Now add back in the “inter-networking” piece and it seems that no simple answer, like net neutrality, solves how we make networks and ecosystems sustainable; especially when supply depreciates rapidly and costs are in near constant state of (relative or absolute) decline and demand is infinite and infinitely diverse. These parameters have always been around (we call them technology and market differentiation/specialization), but they’ve become very apparent in the last 50 years with the advent of the computers and digital networked ecosystems that dominate all aspects of our lives. Early signs abound since the first digital network (the telegraph) was invented**, but we just haven’t realized it until now with a monopolized internet at global scale; albeit one that was intended to be free and open and is anything but. So, there exists NO accepted economic theory explaining or providing the answer to the problems of monopoly information networks that have been debated for well over 100 years when Theodore Vail promised “One Policy, One System, Universal Service” and the US government officially blessed information monopolies.

(** — digital impacts arguably began with the telegraph 170 years ago and their impact on goods and people, e.g. railroads, and stock markets, e.g. the ticker tape. The velocity of information increased geometrically. Wealth and information access divides became enormous by the late 1800s.)

"Equilibrism" may be THE answer that provides a means towards insuring universal access in competitive digital networked ecosystem. Equilibrism holds that settlements across and between the boundaries and layers are critical and that greater network effects occur the more interconnected the networks are down towards the bottom and edges of the ecosytems. Settlements serve two primary functions. First they are price signals. As such they provide incentives and disincentives between actors (remember the standard distribution between all the marginal actors referred to above?). Second they provide a mechanism for value conveyance between those who capture the value and those who bear the costs (remember the pareto distribution above?). In the informational stackas we’ve illustrated it, settlements exist north-south (between app and infrastructure layers) and east-west (between actors/networks). But a lack of these settlements has resulted in extreme misshaping of both the pareto optimum and normal distribution.

We find very little academic work around settlements*** and, in particular, the proper level for achieving sustainability and generativity. The internet is a “settlement free” model and therefore lacks incentives/disincentives and in the process makes risk one sided. Also without settlements, a receiving party cannot subsidize the sender (say goodbye to 800 like services which scaled the competitive voice WAN in the 1980s and 90s and paved the way for the internet to scale). Lastly, and much more importantly than the recent concerns over security, privacy and demagoguery, the internet does not facilitate universal service.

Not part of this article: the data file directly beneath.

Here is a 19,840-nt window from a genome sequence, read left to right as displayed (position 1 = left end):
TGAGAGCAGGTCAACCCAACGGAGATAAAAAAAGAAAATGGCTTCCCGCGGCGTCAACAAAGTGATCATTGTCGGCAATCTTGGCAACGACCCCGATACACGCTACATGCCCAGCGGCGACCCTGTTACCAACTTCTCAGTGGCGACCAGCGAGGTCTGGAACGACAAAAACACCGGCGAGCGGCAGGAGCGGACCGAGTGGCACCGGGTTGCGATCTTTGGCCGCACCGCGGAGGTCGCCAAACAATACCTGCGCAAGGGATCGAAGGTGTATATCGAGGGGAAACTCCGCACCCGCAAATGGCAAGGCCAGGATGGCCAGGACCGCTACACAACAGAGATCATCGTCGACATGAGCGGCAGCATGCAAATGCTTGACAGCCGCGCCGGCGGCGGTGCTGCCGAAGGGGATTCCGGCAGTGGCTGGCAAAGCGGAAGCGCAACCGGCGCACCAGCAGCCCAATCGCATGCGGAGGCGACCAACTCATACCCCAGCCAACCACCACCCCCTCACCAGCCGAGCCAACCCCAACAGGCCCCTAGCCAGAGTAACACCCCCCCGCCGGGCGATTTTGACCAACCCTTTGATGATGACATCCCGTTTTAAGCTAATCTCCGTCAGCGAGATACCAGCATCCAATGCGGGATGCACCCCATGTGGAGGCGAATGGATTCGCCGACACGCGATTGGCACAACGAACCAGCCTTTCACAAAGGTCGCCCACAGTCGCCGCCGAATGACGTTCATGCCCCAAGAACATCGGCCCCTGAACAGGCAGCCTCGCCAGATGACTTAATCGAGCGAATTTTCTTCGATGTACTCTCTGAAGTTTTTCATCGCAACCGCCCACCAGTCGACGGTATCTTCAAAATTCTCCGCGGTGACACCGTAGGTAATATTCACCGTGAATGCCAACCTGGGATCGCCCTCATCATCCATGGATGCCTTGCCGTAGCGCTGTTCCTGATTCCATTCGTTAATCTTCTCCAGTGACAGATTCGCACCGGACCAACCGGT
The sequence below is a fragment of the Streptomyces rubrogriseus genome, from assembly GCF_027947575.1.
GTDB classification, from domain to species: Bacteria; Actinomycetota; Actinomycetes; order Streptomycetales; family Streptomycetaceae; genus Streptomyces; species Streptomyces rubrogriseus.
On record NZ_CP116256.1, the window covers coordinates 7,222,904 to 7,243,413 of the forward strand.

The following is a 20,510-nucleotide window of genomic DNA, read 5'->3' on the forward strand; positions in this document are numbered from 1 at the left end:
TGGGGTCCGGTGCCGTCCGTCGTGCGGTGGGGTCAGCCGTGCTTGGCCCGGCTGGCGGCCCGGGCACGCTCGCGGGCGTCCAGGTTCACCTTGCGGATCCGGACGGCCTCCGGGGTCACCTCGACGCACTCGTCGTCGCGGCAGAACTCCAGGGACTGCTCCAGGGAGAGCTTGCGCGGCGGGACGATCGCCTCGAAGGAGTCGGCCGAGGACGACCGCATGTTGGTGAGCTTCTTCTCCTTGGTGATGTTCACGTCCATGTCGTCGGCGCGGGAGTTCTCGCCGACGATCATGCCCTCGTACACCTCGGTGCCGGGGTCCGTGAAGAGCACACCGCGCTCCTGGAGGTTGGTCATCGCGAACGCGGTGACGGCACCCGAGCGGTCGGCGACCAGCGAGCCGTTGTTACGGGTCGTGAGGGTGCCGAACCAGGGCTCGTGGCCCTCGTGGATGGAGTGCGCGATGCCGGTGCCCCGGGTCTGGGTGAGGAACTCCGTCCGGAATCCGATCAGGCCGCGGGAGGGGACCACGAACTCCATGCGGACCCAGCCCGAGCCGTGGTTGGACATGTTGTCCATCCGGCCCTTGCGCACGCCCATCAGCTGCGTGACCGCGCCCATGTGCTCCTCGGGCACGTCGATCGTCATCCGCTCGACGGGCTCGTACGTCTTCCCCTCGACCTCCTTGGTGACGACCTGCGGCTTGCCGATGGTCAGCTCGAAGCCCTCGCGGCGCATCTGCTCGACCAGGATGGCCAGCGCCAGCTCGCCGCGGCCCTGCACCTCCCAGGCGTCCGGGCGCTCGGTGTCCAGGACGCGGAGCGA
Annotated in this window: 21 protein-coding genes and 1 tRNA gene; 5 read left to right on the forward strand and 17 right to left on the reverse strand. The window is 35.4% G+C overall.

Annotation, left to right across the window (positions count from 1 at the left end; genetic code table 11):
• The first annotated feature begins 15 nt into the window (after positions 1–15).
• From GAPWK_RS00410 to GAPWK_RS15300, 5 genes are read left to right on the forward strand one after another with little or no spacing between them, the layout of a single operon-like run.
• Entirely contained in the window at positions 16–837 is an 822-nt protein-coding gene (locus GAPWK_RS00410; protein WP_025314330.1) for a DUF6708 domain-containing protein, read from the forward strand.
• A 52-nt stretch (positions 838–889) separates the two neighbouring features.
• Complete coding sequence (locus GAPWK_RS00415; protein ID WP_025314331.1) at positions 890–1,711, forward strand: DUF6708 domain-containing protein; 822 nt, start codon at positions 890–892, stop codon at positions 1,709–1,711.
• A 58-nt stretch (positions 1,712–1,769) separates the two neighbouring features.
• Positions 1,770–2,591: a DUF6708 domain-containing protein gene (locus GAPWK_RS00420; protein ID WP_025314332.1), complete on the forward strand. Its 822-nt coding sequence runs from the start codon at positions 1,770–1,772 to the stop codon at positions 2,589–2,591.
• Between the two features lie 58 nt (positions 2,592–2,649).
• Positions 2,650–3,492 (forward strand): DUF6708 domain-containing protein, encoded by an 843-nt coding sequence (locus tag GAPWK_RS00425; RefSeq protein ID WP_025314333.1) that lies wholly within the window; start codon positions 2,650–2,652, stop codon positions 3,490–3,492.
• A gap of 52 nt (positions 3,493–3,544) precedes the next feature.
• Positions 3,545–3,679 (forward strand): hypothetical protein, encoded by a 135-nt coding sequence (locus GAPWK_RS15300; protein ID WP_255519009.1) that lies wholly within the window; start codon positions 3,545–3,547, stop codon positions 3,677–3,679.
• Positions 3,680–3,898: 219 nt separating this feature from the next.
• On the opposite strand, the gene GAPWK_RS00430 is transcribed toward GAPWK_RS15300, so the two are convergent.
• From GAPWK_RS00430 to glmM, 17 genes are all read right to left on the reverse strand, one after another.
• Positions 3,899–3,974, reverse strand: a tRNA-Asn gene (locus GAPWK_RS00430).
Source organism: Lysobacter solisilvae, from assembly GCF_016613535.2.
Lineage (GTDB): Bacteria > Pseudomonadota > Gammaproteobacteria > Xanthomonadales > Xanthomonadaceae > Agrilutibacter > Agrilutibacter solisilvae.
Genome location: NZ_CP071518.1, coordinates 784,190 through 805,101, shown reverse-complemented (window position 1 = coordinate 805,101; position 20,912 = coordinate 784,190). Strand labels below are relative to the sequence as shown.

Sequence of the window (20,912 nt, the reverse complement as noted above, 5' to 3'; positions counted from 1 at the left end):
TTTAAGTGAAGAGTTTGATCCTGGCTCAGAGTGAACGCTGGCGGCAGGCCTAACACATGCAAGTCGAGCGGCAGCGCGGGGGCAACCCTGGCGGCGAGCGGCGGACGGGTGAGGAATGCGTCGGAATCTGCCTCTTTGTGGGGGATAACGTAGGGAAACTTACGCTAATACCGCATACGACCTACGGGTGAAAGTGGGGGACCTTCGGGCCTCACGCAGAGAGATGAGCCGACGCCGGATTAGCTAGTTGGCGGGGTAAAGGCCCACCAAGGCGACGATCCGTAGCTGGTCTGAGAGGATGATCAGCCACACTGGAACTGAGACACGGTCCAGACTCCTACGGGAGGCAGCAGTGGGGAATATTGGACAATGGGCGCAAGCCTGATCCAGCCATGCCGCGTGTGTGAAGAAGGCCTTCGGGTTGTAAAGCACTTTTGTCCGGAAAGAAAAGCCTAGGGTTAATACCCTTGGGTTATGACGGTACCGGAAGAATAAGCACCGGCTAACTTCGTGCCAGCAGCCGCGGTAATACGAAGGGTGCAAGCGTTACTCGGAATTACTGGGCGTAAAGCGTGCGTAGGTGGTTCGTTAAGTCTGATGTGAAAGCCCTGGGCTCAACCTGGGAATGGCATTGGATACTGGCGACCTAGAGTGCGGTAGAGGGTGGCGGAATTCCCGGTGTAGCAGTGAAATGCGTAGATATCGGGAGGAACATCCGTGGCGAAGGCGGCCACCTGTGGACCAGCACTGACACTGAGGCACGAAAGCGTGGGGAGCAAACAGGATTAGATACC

(*** — academic work around “network effects” on the other hand has seen a surge over the last 40 years since the concept was derived at Bell Labs in 1974 from an economist studying the failure of the famous Picturephone from 1963. Of course a lot of this academic work is flawed (and limited) without an understanding of the role of settlements.)

Unlike the winner takes all model (the monopoly outcomes referred to above), equilibrism points to a new win/win model where supply and demand are cleared much more efficiently and the ecosystems are more sustainable and generative. So where universal service is seen as a “taking” or tax on those who have and giving to those who don’t and addressing only portions of the above 2 curves, equilibrism is fundamentally about “giving” to those who have albeit slightly less than those who don’t. Simply put equilibrism is at work when the larger actor pays a slightly higher settlement than the smaller actor, but in return the larger actor will still get a relatively larger benefit due to network effects. Think of it in gravity terms between 2 masses. 

We are somehow brainwashed into thinking winner takes all is a natural outcome. In fact it is not. Nature is about balance and evolution; a constant state of disequilibria striving for equilibrium. It’s not survival of the fittest; it’s about survival of the most adaptable. Almost invariably adaptation comes from the smaller actor or new entrant into the ecosystem. And that ultimately is what drives sustainability and advancement; not unfettered winner takes all competition. Change should be embraced, not rejected, because it is constantly occurring in nature. That’s how we need to begin to think about all our socio-economic and political institutions. This will take time, since it cuts against what we believe to be true since the dawn of mankind. If you don’t think so, take a refresher course in Plato’s Republic.

If we don’t change our thinking and approach, at best digital and wealth divides will continue and we’ll convulse from within. At worst, outside forces, like technology (AI), other living organisms (contagions) and matter (climate change) will work against us in favor of balance. That’s just natural.

Related Reading:

Why Tech is Evil, NYT

Silicon Valley's erasing our individuality

Neoliberalism's ideology problem

Posted by: Michael Elling AT 05:30 am   |  Permalink   |  0 Comments  |  Email